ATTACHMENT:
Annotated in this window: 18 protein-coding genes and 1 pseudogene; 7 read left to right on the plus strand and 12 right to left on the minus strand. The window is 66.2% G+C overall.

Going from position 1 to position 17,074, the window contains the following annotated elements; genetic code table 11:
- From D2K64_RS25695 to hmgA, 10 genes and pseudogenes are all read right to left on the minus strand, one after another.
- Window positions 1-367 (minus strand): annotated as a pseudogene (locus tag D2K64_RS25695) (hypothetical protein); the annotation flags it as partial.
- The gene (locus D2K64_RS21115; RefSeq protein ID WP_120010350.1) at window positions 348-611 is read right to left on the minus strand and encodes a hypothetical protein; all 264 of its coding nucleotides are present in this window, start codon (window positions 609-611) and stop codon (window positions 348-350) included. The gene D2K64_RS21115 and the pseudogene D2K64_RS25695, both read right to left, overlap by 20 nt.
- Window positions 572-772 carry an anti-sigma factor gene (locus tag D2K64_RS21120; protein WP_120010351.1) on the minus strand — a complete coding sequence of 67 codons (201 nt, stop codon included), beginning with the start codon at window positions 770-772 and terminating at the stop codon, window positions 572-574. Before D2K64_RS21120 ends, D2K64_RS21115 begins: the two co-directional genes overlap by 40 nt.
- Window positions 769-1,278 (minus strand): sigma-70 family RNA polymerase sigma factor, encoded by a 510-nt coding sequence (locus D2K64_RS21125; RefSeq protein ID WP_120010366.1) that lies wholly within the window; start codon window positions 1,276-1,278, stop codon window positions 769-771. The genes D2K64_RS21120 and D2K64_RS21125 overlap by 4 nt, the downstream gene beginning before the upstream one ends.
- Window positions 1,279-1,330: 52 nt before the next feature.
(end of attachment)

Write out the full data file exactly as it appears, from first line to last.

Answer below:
Annotated in this window: 18 protein-coding genes and 1 pseudogene; 7 read left to right on the plus strand and 12 right to left on the minus strand. The window is 66.2% G+C overall.

Going from position 1 to position 17,074, the window contains the following annotated elements; genetic code table 11:
- From D2K64_RS25695 to hmgA, 10 genes and pseudogenes are all read right to left on the minus strand, one after another.
- Window positions 1-367 (minus strand): annotated as a pseudogene (locus tag D2K64_RS25695) (hypothetical protein); the annotation flags it as partial.
- The gene (locus D2K64_RS21115; RefSeq protein ID WP_120010350.1) at window positions 348-611 is read right to left on the minus strand and encodes a hypothetical protein; all 264 of its coding nucleotides are present in this window, start codon (window positions 609-611) and stop codon (window positions 348-350) included. The gene D2K64_RS21115 and the pseudogene D2K64_RS25695, both read right to left, overlap by 20 nt.
- Window positions 572-772 carry an anti-sigma factor gene (locus tag D2K64_RS21120; protein WP_120010351.1) on the minus strand — a complete coding sequence of 67 codons (201 nt, stop codon included), beginning with the start codon at window positions 770-772 and terminating at the stop codon, window positions 572-574. Before D2K64_RS21120 ends, D2K64_RS21115 begins: the two co-directional genes overlap by 40 nt.
- Window positions 769-1,278 (minus strand): sigma-70 family RNA polymerase sigma factor, encoded by a 510-nt coding sequence (locus D2K64_RS21125; RefSeq protein ID WP_120010366.1) that lies wholly within the window; start codon window positions 1,276-1,278, stop codon window positions 769-771. The genes D2K64_RS21120 and D2K64_RS21125 overlap by 4 nt, the downstream gene beginning before the upstream one ends.
- Window positions 1,279-1,330: 52 nt before the next feature.